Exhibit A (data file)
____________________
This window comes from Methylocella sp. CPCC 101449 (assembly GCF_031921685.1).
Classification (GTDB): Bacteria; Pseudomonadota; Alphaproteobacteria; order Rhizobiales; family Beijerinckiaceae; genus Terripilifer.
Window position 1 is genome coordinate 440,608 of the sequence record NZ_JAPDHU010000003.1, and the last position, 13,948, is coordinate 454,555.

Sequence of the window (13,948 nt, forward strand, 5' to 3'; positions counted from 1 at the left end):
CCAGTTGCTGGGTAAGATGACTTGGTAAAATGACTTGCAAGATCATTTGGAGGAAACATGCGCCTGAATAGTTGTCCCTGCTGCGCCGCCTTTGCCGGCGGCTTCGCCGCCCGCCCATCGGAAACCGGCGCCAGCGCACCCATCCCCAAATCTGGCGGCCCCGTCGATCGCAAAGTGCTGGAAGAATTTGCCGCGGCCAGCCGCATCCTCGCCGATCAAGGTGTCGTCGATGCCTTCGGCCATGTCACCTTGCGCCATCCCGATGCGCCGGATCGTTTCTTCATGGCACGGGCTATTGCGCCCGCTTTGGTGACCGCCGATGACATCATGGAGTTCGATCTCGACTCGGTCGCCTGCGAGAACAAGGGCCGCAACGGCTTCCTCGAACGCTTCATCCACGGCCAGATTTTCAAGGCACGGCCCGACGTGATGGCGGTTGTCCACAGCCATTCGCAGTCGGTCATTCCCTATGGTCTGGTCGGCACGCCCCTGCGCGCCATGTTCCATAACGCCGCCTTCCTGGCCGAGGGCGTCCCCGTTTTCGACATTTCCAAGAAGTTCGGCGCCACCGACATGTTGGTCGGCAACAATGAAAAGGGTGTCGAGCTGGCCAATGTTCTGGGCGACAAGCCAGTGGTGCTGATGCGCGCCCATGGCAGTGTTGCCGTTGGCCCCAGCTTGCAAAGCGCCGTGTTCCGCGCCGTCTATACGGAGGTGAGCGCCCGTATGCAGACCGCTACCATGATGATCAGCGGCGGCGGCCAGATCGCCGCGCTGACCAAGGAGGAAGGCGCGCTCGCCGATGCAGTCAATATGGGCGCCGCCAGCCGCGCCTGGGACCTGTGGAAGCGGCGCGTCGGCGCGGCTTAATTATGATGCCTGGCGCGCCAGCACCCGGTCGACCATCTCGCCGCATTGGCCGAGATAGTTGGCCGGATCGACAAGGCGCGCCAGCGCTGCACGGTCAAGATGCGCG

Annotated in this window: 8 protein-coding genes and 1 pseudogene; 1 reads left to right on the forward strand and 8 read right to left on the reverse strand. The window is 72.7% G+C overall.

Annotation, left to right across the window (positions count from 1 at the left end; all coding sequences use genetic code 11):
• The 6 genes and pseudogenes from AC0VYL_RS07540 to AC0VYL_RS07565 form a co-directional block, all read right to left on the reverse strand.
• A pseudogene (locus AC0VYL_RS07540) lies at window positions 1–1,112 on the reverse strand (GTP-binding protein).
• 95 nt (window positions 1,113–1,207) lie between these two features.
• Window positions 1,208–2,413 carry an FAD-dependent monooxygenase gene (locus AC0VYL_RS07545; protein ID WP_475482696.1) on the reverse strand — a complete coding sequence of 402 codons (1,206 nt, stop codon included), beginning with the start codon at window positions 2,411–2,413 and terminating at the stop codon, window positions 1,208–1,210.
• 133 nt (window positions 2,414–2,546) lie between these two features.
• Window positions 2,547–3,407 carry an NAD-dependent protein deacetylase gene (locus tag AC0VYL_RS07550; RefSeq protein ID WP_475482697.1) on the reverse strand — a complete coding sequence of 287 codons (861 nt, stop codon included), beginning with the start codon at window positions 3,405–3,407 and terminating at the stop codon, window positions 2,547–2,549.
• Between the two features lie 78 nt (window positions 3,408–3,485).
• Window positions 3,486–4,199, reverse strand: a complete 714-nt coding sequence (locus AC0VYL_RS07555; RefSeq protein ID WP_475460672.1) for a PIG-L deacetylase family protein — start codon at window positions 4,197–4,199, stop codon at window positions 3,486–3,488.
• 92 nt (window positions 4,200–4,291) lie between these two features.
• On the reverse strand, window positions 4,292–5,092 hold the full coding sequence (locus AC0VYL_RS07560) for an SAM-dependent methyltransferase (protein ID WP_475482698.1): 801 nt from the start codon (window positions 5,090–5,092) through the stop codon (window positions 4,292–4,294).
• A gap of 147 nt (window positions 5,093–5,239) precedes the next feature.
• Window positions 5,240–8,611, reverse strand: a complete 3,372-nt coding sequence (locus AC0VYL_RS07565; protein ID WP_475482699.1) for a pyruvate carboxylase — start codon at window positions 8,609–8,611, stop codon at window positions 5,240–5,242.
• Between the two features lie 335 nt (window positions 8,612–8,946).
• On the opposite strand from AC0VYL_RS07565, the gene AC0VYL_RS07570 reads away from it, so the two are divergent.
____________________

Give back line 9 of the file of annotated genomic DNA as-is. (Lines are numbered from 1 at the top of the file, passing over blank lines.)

• A pseudogene (locus AC0VYL_RS07540) lies at window positions 1–1,112 on the reverse strand (GTP-binding protein).